Although this story comes from across the Atlantic in England, a lesson can still be learned and applied here.

According to the Guardian UK, Heston Blumenthal, the world-renowned chef of the Fat Duck restaurant in Bray, Berskshire, has offered a personal apology  to the more than 500 people who took ill after dining at the restaurant in January and February, 2009. 

Earlier this month the Health Protection Agency reported that an outbreak of the norovirus was to blame and highlighted oysters as the probable cause.

Blumenthal did not comment on the findings of a 45-page report, which also claimed it had found evidence of poor practice at the restaurant.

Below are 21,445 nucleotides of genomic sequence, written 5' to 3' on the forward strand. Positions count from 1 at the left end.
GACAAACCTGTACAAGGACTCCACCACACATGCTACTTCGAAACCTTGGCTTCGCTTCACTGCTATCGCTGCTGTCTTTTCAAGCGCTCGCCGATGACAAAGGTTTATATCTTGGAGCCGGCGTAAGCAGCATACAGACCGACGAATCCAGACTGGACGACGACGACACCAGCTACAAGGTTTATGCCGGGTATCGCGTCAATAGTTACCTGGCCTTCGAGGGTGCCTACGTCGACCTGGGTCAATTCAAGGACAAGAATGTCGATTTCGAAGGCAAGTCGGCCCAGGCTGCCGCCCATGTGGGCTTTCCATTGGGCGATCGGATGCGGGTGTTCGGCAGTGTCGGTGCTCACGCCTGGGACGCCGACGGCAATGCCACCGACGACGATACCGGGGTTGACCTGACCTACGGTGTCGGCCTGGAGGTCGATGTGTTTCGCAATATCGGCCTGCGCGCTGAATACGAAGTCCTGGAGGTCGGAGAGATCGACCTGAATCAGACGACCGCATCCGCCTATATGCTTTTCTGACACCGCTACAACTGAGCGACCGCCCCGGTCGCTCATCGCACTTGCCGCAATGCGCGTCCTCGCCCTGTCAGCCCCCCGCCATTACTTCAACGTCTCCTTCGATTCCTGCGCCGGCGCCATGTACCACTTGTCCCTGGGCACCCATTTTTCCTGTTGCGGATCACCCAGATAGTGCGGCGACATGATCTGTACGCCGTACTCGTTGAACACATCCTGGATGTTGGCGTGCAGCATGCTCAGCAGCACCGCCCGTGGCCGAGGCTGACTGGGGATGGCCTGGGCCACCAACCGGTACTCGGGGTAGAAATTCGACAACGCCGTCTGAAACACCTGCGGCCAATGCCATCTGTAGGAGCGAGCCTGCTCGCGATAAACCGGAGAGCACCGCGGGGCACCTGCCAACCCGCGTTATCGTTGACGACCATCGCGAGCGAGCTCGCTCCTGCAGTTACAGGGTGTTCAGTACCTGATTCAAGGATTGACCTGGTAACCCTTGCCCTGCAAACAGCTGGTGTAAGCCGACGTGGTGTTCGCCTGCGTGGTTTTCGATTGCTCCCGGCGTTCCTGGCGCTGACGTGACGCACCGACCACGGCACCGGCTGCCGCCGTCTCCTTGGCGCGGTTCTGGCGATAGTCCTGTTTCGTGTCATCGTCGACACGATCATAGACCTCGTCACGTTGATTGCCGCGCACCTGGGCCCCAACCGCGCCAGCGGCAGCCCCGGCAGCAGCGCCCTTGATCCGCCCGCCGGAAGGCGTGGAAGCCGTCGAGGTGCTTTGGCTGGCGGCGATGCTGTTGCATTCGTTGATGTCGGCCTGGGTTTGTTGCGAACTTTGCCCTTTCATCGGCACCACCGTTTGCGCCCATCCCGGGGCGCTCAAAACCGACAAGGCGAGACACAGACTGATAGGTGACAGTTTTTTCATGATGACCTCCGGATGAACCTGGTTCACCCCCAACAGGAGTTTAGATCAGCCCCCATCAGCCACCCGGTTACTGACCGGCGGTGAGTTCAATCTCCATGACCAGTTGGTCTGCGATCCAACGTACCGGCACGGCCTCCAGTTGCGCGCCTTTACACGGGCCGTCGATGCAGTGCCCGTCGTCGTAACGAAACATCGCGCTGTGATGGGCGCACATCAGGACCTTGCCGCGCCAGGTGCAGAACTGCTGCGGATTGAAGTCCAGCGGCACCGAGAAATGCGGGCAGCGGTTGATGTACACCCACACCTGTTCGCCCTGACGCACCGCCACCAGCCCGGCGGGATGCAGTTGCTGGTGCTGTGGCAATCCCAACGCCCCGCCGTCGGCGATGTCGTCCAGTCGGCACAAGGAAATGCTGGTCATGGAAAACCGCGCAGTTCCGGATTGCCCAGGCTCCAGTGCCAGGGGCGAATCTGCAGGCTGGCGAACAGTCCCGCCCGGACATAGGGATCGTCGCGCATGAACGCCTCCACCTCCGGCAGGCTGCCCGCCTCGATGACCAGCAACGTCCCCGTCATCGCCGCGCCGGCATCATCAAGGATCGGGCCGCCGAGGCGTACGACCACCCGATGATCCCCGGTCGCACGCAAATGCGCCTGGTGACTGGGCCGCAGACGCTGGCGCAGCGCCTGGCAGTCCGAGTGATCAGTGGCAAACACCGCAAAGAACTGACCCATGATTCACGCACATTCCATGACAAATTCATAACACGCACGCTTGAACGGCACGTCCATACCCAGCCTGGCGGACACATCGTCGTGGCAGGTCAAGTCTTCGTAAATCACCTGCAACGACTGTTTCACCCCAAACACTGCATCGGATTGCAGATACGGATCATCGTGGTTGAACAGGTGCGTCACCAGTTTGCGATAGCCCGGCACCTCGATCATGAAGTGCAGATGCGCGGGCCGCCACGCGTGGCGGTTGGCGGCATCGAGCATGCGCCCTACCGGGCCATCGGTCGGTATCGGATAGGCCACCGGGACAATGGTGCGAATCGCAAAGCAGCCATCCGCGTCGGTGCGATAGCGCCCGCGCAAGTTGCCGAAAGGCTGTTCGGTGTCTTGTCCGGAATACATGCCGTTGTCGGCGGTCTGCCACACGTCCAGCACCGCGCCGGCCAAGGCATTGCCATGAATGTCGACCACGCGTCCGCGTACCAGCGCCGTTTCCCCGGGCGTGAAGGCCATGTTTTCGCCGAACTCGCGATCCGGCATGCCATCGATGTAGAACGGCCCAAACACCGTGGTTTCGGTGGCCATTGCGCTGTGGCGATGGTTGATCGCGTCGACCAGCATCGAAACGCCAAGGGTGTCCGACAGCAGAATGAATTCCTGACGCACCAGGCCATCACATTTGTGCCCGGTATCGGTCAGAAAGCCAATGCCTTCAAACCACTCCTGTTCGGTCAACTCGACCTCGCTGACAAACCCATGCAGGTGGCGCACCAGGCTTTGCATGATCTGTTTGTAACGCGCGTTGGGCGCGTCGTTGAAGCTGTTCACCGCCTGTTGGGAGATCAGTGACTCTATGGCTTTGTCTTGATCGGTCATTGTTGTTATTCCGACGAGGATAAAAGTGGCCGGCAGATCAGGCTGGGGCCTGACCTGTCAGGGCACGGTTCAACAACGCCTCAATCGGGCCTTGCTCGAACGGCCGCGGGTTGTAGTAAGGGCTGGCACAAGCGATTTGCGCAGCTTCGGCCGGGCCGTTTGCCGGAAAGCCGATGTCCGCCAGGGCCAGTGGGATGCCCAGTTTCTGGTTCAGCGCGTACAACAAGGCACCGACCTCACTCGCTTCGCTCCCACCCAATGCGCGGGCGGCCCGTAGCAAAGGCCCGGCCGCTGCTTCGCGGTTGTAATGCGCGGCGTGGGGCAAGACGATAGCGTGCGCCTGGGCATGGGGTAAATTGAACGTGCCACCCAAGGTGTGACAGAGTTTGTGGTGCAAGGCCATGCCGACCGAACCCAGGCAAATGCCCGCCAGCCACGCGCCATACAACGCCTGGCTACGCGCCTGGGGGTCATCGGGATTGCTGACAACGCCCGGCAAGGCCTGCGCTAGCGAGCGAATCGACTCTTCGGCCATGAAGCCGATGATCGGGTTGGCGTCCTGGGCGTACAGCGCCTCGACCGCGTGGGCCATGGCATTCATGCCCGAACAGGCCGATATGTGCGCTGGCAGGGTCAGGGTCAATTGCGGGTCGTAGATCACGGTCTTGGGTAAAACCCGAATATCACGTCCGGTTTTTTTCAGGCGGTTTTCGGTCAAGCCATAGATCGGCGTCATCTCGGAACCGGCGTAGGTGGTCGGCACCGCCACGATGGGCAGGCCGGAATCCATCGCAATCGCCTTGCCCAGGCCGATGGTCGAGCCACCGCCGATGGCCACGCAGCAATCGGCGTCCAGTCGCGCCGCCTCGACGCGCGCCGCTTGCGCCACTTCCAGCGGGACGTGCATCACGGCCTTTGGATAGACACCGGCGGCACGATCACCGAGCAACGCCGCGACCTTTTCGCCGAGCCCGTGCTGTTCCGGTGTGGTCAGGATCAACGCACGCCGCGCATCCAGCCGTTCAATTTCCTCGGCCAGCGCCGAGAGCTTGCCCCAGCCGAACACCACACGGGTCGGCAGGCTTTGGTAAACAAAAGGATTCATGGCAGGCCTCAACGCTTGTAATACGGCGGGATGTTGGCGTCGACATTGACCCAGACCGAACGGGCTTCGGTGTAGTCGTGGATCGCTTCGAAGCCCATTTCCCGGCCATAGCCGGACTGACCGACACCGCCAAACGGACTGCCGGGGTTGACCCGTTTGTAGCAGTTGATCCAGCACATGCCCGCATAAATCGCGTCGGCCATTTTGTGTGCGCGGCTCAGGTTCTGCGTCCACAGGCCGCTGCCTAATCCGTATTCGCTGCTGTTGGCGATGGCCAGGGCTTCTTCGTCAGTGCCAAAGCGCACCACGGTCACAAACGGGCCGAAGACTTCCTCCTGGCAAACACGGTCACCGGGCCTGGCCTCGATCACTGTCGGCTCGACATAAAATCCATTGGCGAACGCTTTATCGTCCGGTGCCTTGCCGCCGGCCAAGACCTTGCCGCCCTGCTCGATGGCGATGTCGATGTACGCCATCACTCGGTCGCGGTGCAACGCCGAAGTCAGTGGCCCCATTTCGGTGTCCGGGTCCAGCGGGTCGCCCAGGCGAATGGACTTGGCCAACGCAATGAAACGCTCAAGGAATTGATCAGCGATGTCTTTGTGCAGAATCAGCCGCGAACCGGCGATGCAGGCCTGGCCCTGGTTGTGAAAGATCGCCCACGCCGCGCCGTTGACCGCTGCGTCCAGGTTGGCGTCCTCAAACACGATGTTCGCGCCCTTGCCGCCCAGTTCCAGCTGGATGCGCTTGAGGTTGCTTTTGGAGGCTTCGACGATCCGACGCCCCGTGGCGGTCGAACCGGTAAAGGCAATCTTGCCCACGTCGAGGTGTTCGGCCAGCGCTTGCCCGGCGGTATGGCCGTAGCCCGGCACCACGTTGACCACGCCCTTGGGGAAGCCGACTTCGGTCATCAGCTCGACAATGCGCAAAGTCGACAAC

Today Blumenthal said: "I am relieved to be able to finally offer my fullest apologies to all those who were affected by the outbreak at the Fat Duck. It was extremely frustrating to not be allowed to personally apologise to my guests until now.

"It was devastating to me and my whole team, as it was to many of our guests and I wish to invite them all to return to the Fat Duck at their convenience."

It may seem insignificant to hear an at-fault party say the simple word "sorry," but often that is precisely what clients injured in a foodborne illness outbreak tell me they want–and need–to hear.  Why is it so difficult for defendants faced with clear evidence of causing injury to others to say that simple word?  Elton John and Bernie Taupin were right, "Sorry Seems To Be The Hardest Word."